Press Release Archive

Meeting Manners at Risk as Multi-Tasking Becomes New Norm

IT and SMB Professionals Value Technology That Enables Face-to-Face Moments

Apr 21, 2010

ATLANTA, April 21, 2010 -  A new survey shows business professionals embrace the ease and freedom provided by virtual meetings, but are frustrated by less-than-mannerly behaviors in the boardroom or on conference calls. The survey, “Meetings Dos and Don’ts,”from PGi, (NYSE: PGI), a leading provider of meeting and collaboration solutions, polled small-business owners and IT decision-makers in March.
 
Overwhelmingly, survey respondents highly value technology that enables “face-to-face” moments without incurring travel costs.

“When you add the visual element to a meeting, you better connect with others and become even more productive,” said PGi Founder, Chairman and CEO Boland T. Jones. “A meeting isn’t just a business transaction; it’s an opportunity to establish trust. Technology doesn’t replace relationship building. Technology should support it.”

In the new PGi study, nearly two in three IT decision-makers surveyed consider monitor sharing to be the greatest meeting innovation of the last five years. Nearly six in 10 IT decision-makers cited video conferencing. In contrast, almost half of small-business owners surveyed consider video conferencing and the conference call to be the greatest meeting innovations to transform their operations.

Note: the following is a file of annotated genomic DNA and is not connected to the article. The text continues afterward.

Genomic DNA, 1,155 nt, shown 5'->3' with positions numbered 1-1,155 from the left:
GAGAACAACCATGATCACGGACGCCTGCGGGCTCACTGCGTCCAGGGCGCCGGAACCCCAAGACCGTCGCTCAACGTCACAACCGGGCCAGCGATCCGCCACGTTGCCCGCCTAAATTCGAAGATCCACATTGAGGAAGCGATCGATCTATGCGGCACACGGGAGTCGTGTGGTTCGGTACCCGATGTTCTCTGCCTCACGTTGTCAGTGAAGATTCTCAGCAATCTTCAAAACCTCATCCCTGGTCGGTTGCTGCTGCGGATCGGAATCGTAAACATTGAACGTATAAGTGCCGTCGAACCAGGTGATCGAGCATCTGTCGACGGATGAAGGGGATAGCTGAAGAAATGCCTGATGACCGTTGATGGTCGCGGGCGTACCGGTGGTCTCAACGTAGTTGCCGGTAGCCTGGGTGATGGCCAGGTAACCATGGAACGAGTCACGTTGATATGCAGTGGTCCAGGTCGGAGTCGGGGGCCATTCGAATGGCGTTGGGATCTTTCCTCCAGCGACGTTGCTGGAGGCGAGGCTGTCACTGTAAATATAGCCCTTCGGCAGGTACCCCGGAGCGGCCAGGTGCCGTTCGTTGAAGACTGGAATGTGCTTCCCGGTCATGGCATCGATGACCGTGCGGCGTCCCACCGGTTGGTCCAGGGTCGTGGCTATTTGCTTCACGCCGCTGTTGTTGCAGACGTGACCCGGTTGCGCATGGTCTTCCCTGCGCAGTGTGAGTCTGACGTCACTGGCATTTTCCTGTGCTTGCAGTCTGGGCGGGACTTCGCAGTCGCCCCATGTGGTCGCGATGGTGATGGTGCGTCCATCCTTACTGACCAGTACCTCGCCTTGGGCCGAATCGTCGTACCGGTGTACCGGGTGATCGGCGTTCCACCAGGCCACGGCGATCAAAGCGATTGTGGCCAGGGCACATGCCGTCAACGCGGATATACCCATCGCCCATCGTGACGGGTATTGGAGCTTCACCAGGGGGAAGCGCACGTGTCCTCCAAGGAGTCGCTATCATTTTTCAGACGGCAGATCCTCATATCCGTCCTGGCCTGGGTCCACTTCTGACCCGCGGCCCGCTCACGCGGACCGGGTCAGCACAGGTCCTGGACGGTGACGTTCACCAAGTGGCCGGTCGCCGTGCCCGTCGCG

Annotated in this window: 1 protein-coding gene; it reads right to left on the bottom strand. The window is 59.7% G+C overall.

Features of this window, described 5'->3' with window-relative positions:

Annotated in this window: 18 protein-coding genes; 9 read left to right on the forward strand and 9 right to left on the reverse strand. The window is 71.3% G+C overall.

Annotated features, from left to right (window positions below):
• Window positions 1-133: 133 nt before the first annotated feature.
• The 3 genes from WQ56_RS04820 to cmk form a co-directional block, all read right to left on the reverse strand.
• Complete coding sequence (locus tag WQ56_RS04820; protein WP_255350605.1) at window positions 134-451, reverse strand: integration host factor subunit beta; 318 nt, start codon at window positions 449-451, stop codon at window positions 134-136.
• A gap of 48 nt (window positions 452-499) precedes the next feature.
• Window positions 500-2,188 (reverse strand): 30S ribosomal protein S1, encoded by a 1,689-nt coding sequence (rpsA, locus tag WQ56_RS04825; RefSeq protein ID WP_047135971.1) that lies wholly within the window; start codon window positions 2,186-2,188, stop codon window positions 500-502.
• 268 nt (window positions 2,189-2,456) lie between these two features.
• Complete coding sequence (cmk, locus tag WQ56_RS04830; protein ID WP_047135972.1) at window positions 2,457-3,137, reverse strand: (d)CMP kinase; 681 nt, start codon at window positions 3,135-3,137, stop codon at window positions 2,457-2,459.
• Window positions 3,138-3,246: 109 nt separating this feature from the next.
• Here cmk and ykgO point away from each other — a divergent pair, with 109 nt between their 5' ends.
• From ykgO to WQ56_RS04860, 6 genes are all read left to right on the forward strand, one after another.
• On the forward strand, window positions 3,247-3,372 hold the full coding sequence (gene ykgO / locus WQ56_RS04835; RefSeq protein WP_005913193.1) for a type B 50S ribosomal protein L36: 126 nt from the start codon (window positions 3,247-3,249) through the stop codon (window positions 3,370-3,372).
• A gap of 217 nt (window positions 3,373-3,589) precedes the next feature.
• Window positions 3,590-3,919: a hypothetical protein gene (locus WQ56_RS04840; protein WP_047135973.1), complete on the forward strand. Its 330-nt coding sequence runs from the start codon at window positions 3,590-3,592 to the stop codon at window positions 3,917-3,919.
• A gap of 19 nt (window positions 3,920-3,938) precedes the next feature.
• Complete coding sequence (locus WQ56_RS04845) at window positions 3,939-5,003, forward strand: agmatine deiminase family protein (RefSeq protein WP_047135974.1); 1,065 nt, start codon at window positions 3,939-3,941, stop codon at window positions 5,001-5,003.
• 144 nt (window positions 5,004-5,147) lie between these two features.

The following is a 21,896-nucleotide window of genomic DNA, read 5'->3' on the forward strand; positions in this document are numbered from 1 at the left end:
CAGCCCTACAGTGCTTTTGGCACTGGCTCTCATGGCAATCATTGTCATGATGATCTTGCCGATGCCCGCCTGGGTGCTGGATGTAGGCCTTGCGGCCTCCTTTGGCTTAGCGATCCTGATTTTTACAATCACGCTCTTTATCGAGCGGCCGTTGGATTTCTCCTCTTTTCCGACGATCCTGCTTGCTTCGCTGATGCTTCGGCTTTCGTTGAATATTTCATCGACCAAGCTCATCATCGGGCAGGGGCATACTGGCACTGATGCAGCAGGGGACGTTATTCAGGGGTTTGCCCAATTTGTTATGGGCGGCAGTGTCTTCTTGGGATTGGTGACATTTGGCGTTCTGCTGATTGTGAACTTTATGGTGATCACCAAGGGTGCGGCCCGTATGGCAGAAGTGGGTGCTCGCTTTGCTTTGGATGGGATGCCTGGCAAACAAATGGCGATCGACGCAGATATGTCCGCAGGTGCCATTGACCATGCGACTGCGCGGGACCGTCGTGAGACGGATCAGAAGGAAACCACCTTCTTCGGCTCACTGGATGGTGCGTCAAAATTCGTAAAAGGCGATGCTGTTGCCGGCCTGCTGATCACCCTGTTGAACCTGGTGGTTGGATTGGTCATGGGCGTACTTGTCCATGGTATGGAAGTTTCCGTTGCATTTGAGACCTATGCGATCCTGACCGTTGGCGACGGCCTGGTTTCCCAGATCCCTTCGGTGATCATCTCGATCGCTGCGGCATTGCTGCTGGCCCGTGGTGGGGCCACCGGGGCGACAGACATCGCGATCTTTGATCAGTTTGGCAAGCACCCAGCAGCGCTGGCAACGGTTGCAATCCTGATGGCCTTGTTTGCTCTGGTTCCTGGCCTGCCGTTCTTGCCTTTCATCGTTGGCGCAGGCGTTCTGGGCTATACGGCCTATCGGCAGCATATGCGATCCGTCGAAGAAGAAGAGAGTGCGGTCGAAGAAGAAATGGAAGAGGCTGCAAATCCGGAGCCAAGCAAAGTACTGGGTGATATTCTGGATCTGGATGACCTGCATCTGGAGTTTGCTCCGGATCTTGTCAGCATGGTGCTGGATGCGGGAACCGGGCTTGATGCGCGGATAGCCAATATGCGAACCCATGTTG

Those surveyed said that while they overlook the distractions of virtual meetings, they prefer in-person meetings over conference calls (58 percent IT, 47 percent SMB). Ironically, even though business professionals want to see others during meetings, they don’t necessarily want to be seen themselves. Both IT and SMB survey respondents admitted to the same irritating behaviors they detest in others during meetings, like checking e-mail, searching sports scores or leaving the room.

“While people want total attention when they are leading a meeting, everyone also demands the freedom to multitask as needed,” Jones said. “No matter where people are in the world, technology makes it possible to replicate a face-to-face meeting over the Web, while liberating attendees from the strict decorum expected when people sit in the same room. As meeting experts, we know firsthand that people thrive when together, virtually or physically.”

Among the top meeting frustrations reported by business professionals surveyed:

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